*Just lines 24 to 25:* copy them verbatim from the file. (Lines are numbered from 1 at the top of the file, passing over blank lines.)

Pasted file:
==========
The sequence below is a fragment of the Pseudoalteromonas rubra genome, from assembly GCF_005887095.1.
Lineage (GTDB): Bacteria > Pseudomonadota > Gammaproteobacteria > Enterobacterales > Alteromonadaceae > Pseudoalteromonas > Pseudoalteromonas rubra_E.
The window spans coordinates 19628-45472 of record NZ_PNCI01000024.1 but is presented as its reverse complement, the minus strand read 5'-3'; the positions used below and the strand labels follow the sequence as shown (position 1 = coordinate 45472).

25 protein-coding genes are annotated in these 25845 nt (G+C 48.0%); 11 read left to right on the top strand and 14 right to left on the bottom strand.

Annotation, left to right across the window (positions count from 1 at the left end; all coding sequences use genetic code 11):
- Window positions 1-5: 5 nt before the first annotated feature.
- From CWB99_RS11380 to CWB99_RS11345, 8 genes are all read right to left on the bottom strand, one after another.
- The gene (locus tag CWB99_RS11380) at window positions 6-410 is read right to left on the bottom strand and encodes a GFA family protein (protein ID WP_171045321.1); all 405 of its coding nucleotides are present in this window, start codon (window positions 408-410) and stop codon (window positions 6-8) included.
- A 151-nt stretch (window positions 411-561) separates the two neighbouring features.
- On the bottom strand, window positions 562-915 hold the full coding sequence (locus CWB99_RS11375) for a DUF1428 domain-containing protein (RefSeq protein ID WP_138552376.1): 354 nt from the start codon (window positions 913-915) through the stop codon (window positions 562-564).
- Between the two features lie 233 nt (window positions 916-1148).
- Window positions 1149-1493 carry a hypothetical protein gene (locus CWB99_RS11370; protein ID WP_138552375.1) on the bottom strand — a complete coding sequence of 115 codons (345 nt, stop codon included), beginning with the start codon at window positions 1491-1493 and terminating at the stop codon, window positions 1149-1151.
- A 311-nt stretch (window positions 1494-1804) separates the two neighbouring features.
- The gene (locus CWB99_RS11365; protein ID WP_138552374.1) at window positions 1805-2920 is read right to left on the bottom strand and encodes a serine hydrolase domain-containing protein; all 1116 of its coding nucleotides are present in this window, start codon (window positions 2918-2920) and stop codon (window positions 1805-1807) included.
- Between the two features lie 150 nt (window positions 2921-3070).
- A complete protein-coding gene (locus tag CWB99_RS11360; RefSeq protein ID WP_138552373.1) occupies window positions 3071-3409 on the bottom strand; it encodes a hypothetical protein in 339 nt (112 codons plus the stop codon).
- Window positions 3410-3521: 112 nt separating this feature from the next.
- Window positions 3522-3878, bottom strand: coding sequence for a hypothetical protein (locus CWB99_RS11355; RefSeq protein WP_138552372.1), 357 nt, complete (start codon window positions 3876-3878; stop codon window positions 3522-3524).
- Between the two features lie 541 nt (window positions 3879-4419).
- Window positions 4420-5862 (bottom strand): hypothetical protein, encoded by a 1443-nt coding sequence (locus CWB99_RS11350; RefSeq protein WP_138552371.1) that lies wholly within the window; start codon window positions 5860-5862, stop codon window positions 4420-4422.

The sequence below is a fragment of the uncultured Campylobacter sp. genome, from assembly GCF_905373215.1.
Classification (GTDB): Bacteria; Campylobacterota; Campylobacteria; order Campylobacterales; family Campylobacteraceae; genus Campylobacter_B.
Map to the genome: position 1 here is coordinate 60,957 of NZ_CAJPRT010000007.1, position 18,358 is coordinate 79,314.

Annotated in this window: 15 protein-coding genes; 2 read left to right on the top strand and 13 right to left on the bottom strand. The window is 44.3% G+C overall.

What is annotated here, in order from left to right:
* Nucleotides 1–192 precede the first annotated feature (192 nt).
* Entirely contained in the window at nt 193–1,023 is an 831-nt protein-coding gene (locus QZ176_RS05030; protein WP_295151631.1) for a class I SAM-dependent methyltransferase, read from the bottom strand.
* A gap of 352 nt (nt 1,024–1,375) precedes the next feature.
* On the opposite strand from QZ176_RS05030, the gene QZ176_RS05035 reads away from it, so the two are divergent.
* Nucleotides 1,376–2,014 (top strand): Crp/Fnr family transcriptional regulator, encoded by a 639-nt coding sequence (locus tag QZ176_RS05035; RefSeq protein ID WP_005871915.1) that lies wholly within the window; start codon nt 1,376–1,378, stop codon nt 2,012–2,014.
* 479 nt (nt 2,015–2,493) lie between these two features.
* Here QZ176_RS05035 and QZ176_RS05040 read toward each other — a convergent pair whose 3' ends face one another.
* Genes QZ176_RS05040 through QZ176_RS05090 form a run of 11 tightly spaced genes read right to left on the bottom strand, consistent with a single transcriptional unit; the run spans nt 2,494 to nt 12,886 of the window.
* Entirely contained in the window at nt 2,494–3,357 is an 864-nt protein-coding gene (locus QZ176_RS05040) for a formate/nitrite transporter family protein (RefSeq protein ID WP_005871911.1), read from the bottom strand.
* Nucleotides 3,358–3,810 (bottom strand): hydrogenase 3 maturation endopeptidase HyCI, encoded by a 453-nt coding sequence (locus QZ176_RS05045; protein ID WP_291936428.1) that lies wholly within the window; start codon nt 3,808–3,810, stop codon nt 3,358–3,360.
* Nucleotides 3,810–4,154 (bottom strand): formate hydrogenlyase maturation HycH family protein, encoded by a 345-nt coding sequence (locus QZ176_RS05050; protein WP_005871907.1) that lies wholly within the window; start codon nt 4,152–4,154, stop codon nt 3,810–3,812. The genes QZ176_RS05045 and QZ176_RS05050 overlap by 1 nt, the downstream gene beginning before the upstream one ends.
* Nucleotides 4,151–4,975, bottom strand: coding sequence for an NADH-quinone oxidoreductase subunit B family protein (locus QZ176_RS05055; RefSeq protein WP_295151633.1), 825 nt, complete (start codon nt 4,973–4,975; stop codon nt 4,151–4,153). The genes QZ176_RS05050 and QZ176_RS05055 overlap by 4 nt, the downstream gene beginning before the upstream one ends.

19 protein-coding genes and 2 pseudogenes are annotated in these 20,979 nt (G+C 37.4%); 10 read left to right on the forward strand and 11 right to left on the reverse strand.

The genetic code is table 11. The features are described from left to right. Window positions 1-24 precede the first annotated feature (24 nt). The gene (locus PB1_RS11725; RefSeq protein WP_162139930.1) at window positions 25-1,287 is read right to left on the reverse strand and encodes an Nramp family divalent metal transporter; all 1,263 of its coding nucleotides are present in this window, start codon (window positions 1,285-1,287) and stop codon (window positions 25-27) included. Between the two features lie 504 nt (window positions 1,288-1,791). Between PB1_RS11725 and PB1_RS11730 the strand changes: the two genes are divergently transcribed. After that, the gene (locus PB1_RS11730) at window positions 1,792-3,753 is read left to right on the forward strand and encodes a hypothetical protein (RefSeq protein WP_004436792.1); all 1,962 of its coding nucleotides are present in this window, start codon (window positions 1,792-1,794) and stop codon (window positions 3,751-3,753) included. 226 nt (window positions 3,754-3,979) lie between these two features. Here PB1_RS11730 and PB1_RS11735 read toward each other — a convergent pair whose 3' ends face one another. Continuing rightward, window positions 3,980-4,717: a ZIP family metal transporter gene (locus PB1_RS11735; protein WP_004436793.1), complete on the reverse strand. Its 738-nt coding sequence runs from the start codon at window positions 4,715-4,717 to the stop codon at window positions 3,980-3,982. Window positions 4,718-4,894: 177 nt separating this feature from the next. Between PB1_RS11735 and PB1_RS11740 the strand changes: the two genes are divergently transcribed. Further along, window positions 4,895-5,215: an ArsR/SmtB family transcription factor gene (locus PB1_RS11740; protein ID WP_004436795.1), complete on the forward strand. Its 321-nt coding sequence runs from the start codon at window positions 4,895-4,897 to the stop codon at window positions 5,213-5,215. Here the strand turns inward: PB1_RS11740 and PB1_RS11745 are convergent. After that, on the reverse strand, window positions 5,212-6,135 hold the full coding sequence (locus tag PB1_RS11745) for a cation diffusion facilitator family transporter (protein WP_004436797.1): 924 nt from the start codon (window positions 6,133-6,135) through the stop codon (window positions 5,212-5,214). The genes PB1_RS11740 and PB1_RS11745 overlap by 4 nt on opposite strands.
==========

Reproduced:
Annotated in this window: 15 protein-coding genes; 2 read left to right on the top strand and 13 right to left on the bottom strand. The window is 44.3% G+C overall.

What is annotated here, in order from left to right: